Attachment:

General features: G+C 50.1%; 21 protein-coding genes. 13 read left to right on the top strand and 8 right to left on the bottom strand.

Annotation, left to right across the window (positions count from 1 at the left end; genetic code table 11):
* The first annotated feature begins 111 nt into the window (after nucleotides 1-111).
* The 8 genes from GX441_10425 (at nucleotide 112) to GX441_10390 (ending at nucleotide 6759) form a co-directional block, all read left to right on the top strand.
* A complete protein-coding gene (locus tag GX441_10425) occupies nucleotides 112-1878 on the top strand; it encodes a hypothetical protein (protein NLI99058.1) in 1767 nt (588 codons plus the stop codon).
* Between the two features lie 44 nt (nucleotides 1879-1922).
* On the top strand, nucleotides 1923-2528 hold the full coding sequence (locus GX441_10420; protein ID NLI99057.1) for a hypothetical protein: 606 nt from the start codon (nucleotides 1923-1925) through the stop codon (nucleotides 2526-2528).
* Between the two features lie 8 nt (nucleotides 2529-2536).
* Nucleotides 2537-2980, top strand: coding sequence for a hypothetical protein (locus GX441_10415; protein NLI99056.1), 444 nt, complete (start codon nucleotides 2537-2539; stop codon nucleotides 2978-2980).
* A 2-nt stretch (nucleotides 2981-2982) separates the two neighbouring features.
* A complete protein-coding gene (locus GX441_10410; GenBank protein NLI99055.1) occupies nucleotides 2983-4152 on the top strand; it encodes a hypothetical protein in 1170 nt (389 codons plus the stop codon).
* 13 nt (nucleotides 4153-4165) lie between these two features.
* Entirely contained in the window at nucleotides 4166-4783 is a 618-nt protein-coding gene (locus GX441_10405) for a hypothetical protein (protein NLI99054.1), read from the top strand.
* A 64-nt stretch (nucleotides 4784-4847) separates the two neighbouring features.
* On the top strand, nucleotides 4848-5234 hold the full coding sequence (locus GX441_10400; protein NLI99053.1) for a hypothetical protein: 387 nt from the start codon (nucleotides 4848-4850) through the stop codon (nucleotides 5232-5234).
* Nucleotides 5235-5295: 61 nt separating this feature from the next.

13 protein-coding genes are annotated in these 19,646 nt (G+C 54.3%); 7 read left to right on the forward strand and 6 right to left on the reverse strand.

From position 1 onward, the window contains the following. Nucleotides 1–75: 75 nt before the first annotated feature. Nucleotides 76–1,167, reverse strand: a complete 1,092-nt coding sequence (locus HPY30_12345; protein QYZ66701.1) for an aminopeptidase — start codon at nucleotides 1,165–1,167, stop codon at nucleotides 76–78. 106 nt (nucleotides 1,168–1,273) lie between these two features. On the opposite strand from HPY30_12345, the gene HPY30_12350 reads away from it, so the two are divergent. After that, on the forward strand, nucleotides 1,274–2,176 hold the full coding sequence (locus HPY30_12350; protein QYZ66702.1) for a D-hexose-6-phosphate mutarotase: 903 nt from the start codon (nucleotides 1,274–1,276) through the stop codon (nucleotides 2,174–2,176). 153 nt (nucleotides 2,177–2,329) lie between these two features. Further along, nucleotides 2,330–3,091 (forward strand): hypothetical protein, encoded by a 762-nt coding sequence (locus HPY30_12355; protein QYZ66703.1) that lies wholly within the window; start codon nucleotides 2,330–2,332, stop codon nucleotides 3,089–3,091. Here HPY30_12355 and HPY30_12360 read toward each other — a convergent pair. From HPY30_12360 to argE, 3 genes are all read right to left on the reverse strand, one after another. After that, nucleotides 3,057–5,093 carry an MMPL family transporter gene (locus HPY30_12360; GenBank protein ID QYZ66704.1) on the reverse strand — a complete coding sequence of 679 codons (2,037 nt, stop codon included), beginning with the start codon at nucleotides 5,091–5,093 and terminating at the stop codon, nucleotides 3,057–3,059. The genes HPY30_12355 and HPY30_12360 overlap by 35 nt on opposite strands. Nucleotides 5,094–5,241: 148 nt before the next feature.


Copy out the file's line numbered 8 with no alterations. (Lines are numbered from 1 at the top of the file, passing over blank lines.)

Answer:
* Between the two features lie 8 nt (nucleotides 2529-2536).